Another 4 months; another wave of incremental improvements in low-end 3D Printers.
It looks to me like Kickstarter is driving a lot of this… the increasing features and level of polish etc. It reminds me of playing in bands… you can rehearse all you like, but the real crucible of change/improvement is playing live. Until you expose yourself to the withering gaze of public expectation, you’re just fantasizing. You’re still just playing a gig in your own head. You’re running a simulation. If a tree falls over in a forest and nobody hears it, it hasn’t really made any noise.
And so it is with retail / kickstarter. Maybe even more so with kickstarter because there’s a such a “big sell” on a philosophical/architectural basis before you even get out the door. I think this is part of the Quantum Quality Leap I was on about last year.
It’s partly to do with money… I mean we get the deal, if an artist does something and it costs money and we want them to do some more, then we need to pay them. We don’t need “IP” for that… but that IS the deal. If you like Game Of Thrones and want them to make some more, then you need to get some of your money to the people that make Game Of Thrones.
Anyway – The Reprap Project can be said to have well and truly succeeded… and the cat is out of the bag (the cloned raptors have escaped from the lab) and now it’s evolving faster than the originators can keep up with.
1) The Gmax Printer
This is my favorite… because it’s true to the spirit of reprap – ie: it has modular, almost mechano-like vitamin parts that can be recombined in future iterations. And it’s big. Big enough. The others haven’t (on the whole) been big enough. Yet.
It’s also set up to handle a little CNC mill as well – but what I’m really interested in is this design/philosophy used for laser-cutting. Because I like laser-cutting more than 3D printing. I think it’s more useful. I don’t think this is a permanent state of affairs – Laser-Cutting has fairly serious insoluble limitations… whereas the limitations of 3D printing are solvable, but for now, I like laser-cutters.
For something like this, the laser would need to be fibre-optic I think – rather than a bunch of mirrors (which are fiddly and annoying). I guess they’re a whole lot more expensive though.
Speaking of laser-bits, someone has just made (and released designs for) a laser-cut cable carrier chain for a laser-cutter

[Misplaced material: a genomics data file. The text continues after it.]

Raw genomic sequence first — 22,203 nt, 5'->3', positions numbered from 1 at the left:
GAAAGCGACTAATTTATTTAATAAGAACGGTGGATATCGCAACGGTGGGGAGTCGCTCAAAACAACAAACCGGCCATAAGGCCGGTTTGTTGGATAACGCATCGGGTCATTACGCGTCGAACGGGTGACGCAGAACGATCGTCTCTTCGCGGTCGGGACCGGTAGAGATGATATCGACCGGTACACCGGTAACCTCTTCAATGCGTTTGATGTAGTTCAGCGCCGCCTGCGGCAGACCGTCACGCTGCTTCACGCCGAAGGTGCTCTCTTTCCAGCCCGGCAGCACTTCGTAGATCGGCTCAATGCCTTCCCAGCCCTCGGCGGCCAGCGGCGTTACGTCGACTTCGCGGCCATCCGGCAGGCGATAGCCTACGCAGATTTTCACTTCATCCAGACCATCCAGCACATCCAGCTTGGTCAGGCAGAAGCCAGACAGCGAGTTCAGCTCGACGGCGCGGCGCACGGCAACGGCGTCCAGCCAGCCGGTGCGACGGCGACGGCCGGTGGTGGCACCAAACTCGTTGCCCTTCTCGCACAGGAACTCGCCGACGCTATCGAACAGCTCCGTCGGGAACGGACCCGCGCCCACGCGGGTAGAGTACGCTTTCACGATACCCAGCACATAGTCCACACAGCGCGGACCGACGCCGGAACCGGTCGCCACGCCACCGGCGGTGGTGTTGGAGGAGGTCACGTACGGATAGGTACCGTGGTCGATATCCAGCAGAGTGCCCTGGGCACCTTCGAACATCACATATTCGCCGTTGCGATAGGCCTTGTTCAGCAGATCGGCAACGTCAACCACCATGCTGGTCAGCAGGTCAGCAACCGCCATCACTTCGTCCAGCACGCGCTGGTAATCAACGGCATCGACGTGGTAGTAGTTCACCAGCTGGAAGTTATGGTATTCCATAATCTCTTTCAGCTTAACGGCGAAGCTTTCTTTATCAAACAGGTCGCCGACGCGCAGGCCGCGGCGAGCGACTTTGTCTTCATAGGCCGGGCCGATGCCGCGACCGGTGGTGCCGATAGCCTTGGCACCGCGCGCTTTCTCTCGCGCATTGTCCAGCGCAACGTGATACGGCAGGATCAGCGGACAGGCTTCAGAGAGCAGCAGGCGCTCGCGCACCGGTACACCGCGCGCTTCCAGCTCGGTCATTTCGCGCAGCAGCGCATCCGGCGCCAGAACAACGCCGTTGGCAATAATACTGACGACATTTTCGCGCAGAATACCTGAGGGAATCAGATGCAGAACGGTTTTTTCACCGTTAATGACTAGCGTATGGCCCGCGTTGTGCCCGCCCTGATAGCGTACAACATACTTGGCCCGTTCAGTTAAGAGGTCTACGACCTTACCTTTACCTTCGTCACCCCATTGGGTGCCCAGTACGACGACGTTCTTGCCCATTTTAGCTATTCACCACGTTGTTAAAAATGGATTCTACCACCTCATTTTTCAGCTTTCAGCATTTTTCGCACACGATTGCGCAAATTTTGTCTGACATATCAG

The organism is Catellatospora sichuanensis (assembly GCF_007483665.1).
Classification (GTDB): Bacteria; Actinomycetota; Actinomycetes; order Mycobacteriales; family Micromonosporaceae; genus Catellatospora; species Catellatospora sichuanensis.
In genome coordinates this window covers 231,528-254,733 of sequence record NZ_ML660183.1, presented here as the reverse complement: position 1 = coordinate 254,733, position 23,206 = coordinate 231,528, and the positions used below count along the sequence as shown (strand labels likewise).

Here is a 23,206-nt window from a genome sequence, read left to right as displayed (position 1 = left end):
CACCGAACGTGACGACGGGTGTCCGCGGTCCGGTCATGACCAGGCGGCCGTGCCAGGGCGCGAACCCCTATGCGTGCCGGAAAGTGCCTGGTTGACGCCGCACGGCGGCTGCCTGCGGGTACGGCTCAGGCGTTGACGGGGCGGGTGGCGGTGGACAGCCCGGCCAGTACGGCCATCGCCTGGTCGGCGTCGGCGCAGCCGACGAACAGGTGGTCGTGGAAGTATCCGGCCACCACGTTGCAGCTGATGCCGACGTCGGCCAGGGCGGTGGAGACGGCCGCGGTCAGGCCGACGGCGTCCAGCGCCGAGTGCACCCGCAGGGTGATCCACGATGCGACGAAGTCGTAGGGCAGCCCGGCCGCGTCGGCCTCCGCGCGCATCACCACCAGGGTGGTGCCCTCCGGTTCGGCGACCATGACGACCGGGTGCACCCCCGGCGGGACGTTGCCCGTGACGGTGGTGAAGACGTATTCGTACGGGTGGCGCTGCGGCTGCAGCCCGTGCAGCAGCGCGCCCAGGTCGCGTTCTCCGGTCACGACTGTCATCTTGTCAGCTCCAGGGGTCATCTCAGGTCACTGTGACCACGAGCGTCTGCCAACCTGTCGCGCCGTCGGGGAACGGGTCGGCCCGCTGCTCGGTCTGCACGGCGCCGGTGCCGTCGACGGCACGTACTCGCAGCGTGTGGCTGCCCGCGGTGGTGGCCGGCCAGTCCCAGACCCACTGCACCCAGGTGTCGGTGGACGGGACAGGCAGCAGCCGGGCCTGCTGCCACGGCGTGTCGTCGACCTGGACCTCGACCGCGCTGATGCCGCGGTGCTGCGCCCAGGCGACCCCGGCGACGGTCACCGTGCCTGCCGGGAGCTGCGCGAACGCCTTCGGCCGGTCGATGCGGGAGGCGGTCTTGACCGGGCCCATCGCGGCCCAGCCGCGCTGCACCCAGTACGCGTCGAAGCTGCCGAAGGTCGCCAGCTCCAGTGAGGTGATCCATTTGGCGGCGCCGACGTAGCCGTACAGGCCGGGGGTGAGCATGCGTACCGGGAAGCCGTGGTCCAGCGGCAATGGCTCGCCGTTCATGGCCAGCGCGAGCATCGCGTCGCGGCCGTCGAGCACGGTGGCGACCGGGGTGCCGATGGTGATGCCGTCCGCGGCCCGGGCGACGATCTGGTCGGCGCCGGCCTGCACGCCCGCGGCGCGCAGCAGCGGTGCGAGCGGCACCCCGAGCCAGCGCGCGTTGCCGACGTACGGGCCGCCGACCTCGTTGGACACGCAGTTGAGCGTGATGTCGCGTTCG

This one actually does do printing and milling in the same box – so that’s starting to become “a thing”. They’ve asked for a million dollars though, and are unlikely to get it – which is a pity because it’s a nice looking design… compared to what was around this time last year. Really the people doing the 3D printers on kickstarter (who are proper pro engineers) should get together with the (proper pro) designers on kickstarter and see what comes out… because the design category seems to be constantly filled with people designing “modern wallets” or pens or ipad stands.
This one includes a scanner – so is an approximation of a 3D Photocopier, or fax machine.
With my own rudimentary experiments with scanning – it’s a lot harder than it looks… you need to do a lot of re-touching after the fact.
This looks as though it’s had a shit-load of money put into it already… and weirdly enough, I’m suspicious of anything where you can’t see the frame/mechanics. It looks proprietary… and to me “proprietary” now means “compromised by the US secret service”. If it’s not open-source, you can’t trust it.
But they’ve made their kickstarter target, so that’s good I guess.
I just wish this amount of effort was going into laser cutting though.
I think the triad of CNC technologies boils down to a couple of very very major pros and cons… and this in part is the reason why CNC printers are where all the evolution is going, namely:
Pro/Con #1 : You can use a 3D printer in a 1 bedroom flat.
I lived in the UK for 20 years, in about 20 different houses. Not one of them would have had space for a 6040 laser-cutter. A 6040 laser-cutter needs a room of its own. And ventilation, because it produces a lot of smoke. I now live in a small town in NZ, so space is not a problem. Maybe we’ll see a migration back to the suburbs.
Pro/Con #2 : A laser-cutter can make things with proper materials.
Wood, Acrylic, leather, abalone etc. When you make things with these materials you can sell them. Layered PLA, not so much. Home 3D Printers make make things that have a similar quality to things made out of heat-curable plasticine, ie: not great. In addition to that, you’re making a thing which is essentially “a lump of plastic” that if injection-molded would cost 2 cents rather than 10 dollars. Sure there are exceptions, but they’re very much in the minority.
Pro/Con #3 : 30,000 Volts
Pro/Con #4 : 2D vs 3D.
3D is a hell of a lot harder to design for. 3D is a hell of a lot more versatile. If you’re going to be pirating 3D objects, you’re probably going to be needing something that does 3D out of the box.
Pro/Con #5 : Laser cutting has kindof reached a vertex of development. There are incremental improvements that could happen with regards focus, power and safety/convenience… there are quantum-leaps to do with multi-axis, and possibly welding (some 3D printing already uses lasers for fused deposition)… but I kindof get the feeling that laser-cutting 20 years from now is going to look much the same as it does now, whereas 3D Printing has an entire Cambrian-Explosion of possibilities still waiting to happen.
So as far as that goes, it’s kindof more interesting.